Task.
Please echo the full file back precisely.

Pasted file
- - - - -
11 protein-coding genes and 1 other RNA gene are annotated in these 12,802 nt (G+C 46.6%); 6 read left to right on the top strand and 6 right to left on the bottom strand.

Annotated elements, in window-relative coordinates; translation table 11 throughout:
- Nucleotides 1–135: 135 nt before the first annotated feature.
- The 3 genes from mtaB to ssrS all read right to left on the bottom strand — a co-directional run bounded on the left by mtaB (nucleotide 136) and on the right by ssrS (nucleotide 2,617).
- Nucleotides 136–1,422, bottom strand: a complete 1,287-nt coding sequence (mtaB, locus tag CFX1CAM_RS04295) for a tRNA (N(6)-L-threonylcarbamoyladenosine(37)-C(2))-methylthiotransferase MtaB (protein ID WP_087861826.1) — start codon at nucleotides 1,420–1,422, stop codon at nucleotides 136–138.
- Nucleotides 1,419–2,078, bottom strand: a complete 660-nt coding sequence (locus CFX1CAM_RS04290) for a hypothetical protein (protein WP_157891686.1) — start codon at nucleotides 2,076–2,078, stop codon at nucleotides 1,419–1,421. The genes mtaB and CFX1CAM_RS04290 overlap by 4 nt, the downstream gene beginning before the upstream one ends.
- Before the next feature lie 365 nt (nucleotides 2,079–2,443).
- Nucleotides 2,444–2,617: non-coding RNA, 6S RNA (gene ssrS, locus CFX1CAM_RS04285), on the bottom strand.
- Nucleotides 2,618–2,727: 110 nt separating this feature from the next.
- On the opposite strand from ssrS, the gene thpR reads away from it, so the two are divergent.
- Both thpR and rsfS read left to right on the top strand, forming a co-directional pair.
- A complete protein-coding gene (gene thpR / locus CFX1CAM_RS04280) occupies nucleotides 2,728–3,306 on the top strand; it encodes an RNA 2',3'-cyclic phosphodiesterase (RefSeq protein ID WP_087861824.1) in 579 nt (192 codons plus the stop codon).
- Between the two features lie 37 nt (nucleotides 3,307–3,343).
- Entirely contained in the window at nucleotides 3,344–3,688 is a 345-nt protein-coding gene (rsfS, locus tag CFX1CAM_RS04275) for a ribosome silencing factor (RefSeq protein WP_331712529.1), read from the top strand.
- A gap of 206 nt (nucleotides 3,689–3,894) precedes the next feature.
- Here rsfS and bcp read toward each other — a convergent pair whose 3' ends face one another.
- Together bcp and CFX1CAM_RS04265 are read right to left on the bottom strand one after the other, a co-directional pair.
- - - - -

11 protein-coding genes and 1 other RNA gene are annotated in these 12,802 nt (G+C 46.6%); 6 read left to right on the top strand and 6 right to left on the bottom strand.

Annotated elements, in window-relative coordinates; translation table 11 throughout:
- Nucleotides 1–135: 135 nt before the first annotated feature.
- The 3 genes from mtaB to ssrS all read right to left on the bottom strand — a co-directional run bounded on the left by mtaB (nucleotide 136) and on the right by ssrS (nucleotide 2,617).
- Nucleotides 136–1,422, bottom strand: a complete 1,287-nt coding sequence (mtaB, locus tag CFX1CAM_RS04295) for a tRNA (N(6)-L-threonylcarbamoyladenosine(37)-C(2))-methylthiotransferase MtaB (protein ID WP_087861826.1) — start codon at nucleotides 1,420–1,422, stop codon at nucleotides 136–138.
- Nucleotides 1,419–2,078, bottom strand: a complete 660-nt coding sequence (locus CFX1CAM_RS04290) for a hypothetical protein (protein WP_157891686.1) — start codon at nucleotides 2,076–2,078, stop codon at nucleotides 1,419–1,421. The genes mtaB and CFX1CAM_RS04290 overlap by 4 nt, the downstream gene beginning before the upstream one ends.
- Before the next feature lie 365 nt (nucleotides 2,079–2,443).
- Nucleotides 2,444–2,617: non-coding RNA, 6S RNA (gene ssrS, locus CFX1CAM_RS04285), on the bottom strand.
- Nucleotides 2,618–2,727: 110 nt separating this feature from the next.
- On the opposite strand from ssrS, the gene thpR reads away from it, so the two are divergent.
- Both thpR and rsfS read left to right on the top strand, forming a co-directional pair.
- A complete protein-coding gene (gene thpR / locus CFX1CAM_RS04280) occupies nucleotides 2,728–3,306 on the top strand; it encodes an RNA 2',3'-cyclic phosphodiesterase (RefSeq protein ID WP_087861824.1) in 579 nt (192 codons plus the stop codon).
- Between the two features lie 37 nt (nucleotides 3,307–3,343).
- Entirely contained in the window at nucleotides 3,344–3,688 is a 345-nt protein-coding gene (rsfS, locus tag CFX1CAM_RS04275) for a ribosome silencing factor (RefSeq protein WP_331712529.1), read from the top strand.
- A gap of 206 nt (nucleotides 3,689–3,894) precedes the next feature.
- Here rsfS and bcp read toward each other — a convergent pair whose 3' ends face one another.
- Together bcp and CFX1CAM_RS04265 are read right to left on the bottom strand one after the other, a co-directional pair.